The Headscarf Controversy: Secularism and Freedom of Religion

The Headscarf Controversy: Secularism and Freedom of Religion

The Headscarf Controversy: Secularism and Freedom of Religion

The Headscarf Controversy: Secularism and Freedom of Religion

Synopsis

Hilal Elver offers an in-depth study of the escalating controversy over the right of Muslim women to wear headscarves. Examining legal and political debates in Turkey, several European countries including France and Germany, and the United States, Elver shows the troubling exclusion of pious Muslim women from the public sphere in the name of secularism, democracy, liberalism, and women's rights.

After evaluating political actions and court decisions from the national level of individual governments to the international sphere of the European Court of Human Rights, Elver concludes that judges and legislators are increasingly influenced by social pressures concerning immigration and multiculturalism, and by issues such as Islamophobia, the "war on terror," and security concerns. She shows how these influences have resulted in a failure on the part of many Western governments to recognize and protect essential individual freedoms.

Employing a critical legal theory perspective to the headscarf controversy, Elver argues that law can be used to change underlying social conditions shaping the role of religion, and also the position of women in modern society. The Headscarf Controversy demonstrates how changes in law across nations can be used to restore state commitments to human rights.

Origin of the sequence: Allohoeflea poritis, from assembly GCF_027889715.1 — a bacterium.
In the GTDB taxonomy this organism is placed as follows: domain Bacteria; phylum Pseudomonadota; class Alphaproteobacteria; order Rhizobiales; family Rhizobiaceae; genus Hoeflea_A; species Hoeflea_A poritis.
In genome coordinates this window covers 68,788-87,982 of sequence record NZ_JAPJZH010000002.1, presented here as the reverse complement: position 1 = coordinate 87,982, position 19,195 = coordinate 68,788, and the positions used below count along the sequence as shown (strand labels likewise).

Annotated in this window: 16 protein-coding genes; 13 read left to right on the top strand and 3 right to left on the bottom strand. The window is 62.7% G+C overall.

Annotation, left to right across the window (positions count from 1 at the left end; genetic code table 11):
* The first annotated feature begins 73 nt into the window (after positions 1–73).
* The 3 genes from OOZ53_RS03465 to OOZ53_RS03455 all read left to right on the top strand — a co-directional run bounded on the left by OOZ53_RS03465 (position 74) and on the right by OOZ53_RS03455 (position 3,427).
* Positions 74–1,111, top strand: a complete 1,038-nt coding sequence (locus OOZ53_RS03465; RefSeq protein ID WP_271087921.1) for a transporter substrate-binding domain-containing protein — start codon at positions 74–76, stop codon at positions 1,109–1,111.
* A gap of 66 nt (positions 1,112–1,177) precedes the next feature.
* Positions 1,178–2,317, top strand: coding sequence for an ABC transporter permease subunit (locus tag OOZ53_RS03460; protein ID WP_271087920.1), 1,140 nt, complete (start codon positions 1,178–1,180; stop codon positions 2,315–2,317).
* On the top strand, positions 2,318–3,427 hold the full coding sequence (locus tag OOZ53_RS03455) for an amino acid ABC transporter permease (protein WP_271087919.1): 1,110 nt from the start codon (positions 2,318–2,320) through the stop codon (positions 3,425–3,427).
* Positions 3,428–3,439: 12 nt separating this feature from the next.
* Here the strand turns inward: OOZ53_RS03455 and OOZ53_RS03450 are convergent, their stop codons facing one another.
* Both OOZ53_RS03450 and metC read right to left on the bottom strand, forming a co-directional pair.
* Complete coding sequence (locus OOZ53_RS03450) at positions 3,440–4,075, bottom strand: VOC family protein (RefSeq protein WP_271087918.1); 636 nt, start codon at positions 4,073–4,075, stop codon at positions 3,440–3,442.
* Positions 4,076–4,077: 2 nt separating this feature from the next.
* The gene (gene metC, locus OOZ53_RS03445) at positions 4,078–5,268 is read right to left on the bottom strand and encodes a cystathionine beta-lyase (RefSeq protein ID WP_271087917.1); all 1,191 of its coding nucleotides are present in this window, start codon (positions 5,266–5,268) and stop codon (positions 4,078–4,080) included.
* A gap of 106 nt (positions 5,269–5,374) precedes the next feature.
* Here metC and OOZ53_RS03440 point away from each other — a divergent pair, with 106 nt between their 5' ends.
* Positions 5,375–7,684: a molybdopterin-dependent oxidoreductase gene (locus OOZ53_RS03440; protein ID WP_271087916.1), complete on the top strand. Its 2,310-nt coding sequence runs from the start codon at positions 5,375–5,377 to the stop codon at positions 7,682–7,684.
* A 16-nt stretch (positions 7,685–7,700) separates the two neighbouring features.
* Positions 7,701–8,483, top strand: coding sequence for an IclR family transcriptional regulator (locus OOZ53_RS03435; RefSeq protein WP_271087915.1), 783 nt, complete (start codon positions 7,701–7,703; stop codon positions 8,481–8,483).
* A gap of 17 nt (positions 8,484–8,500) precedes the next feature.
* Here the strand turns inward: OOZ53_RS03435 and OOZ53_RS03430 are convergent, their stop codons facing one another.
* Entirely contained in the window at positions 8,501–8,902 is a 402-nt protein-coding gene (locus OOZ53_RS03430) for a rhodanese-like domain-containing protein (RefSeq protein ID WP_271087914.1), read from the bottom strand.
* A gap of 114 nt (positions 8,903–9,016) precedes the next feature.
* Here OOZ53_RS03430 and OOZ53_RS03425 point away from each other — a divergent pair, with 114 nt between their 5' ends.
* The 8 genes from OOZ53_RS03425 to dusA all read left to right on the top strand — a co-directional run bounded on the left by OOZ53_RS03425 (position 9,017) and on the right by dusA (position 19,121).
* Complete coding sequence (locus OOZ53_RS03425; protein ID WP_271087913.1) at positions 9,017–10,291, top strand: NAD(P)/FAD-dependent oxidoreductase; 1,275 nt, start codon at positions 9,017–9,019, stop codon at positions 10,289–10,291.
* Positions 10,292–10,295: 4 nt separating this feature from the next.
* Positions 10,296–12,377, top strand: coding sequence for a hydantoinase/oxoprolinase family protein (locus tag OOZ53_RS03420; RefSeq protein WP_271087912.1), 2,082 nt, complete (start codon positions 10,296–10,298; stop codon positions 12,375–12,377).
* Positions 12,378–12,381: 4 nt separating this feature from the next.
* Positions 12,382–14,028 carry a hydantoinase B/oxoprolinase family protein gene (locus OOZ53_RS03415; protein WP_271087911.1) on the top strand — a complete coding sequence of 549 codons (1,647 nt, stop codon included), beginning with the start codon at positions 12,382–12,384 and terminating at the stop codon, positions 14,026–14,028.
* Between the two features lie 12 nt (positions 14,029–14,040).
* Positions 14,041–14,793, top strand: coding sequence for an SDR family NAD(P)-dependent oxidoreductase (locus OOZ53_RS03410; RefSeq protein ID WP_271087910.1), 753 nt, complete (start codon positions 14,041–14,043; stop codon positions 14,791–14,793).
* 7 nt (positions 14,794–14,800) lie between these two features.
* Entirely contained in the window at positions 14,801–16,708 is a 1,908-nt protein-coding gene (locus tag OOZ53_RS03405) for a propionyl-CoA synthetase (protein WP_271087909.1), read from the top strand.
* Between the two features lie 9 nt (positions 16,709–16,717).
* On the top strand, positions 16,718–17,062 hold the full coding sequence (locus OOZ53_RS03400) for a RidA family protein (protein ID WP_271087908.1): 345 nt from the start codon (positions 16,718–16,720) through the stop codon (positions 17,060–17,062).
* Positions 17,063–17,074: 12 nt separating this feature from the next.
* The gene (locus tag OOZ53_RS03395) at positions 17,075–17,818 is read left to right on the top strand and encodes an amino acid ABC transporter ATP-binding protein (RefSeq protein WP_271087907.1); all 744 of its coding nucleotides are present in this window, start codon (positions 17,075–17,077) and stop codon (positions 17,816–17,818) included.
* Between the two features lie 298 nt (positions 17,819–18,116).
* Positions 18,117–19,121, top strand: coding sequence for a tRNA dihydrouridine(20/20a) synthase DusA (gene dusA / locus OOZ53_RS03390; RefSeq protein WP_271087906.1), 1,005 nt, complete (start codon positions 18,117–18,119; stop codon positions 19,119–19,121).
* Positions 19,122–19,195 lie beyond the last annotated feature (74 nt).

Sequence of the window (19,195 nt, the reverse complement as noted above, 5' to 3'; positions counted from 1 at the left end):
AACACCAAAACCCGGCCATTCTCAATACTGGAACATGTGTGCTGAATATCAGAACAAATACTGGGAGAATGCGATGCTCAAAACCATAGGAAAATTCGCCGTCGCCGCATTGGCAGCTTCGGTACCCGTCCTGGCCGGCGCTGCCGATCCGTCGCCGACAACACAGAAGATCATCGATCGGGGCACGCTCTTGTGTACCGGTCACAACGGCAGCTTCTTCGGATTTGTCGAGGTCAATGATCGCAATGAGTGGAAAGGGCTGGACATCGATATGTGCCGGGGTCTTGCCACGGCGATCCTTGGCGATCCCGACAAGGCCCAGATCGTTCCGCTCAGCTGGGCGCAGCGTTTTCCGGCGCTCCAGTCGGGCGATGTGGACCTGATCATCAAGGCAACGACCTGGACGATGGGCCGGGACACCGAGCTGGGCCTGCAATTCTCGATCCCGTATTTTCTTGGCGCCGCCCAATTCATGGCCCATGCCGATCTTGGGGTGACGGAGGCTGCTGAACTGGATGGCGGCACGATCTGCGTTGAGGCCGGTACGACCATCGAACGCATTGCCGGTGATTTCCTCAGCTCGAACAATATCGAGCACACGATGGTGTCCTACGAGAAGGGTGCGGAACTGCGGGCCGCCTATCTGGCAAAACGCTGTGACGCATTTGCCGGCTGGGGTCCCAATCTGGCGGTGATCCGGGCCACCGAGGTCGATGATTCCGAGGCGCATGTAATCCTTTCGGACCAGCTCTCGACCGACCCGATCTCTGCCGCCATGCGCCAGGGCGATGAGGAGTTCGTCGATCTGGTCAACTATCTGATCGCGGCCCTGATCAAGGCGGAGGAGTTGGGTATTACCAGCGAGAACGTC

Excerpt

Out beyond ideas of wrongdoing and rightdoing, there
is a field. I will meet you there.

JALAL AD-DIN RUMI

Religious pluralism is one of the essential principles of constitutional democracies. Yet the ways in which Western democracies deal with Islamic practices raise a variety of issues that appear to erode religious pluralism. In recent years, there have been major public debates in several European countries about the acceptability of Islamic practices; specifically, the wearing of a headscarf, or hijab, by women and girls.

In the midst of a resurgence of religion, the challenge to accommodate Muslim practices seems greater and more urgent than ever before. It pervades virtually every aspect of modern life, from culture to civil society, from politics to identity, from security to conflict and discrimination. These issues are now being discussed with particular intensity in the United States, Europe, and almost all liberal societies.

The emphasis is on determining how to accept, accommodate, and tolerate Muslim religious observances in countries where secularism (or in France and Turkey laicite) and civil liberties are held to be as important as religious freedom. Devout Muslim women are subjected to serious restrictions, including the exclusion of some rights, not only in Western countries, where Islam is a minority religion, but also in Muslim countries, particularly in Turkey, and to a lesser extent in Azerbaijan, Tunisia, and Albania. In this book, legal, political, and social aspects of the headscarf controversy in constitutional democracies will be discussed from a comparative perspective.

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